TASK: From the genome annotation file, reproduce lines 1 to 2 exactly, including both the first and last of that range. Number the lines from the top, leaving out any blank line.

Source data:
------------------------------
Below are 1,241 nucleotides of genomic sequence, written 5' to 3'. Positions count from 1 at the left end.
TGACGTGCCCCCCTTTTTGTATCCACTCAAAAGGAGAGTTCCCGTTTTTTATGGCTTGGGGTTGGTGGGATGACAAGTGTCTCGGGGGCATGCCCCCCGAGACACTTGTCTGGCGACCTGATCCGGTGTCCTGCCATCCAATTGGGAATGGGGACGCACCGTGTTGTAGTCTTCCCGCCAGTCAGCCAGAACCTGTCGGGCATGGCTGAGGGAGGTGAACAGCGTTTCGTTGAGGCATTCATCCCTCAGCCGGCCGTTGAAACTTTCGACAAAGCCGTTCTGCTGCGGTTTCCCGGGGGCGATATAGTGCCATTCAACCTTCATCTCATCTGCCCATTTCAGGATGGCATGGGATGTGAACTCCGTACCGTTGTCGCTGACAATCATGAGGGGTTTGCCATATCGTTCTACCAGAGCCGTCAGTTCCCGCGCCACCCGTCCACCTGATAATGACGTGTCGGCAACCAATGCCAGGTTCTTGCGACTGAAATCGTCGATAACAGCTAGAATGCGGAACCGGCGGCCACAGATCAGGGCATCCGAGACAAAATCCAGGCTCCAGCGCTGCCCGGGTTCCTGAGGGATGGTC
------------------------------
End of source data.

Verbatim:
Below are 1,241 nucleotides of genomic sequence, written 5' to 3'. Positions count from 1 at the left end.
TGACGTGCCCCCCTTTTTGTATCCACTCAAAAGGAGAGTTCCCGTTTTTTATGGCTTGGGGTTGGTGGGATGACAAGTGTCTCGGGGGCATGCCCCCCGAGACACTTGTCTGGCGACCTGATCCGGTGTCCTGCCATCCAATTGGGAATGGGGACGCACCGTGTTGTAGTCTTCCCGCCAGTCAGCCAGAACCTGTCGGGCATGGCTGAGGGAGGTGAACAGCGTTTCGTTGAGGCATTCATCCCTCAGCCGGCCGTTGAAACTTTCGACAAAGCCGTTCTGCTGCGGTTTCCCGGGGGCGATATAGTGCCATTCAACCTTCATCTCATCTGCCCATTTCAGGATGGCATGGGATGTGAACTCCGTACCGTTGTCGCTGACAATCATGAGGGGTTTGCCATATCGTTCTACCAGAGCCGTCAGTTCCCGCGCCACCCGTCCACCTGATAATGACGTGTCGGCAACCAATGCCAGGTTCTTGCGACTGAAATCGTCGATAACAGCTAGAATGCGGAACCGGCGGCCACAGATCAGGGCATCCGAGACAAAATCCAGGCTCCAGCGCTGCCCGGGTTCCTGAGGGATGGTC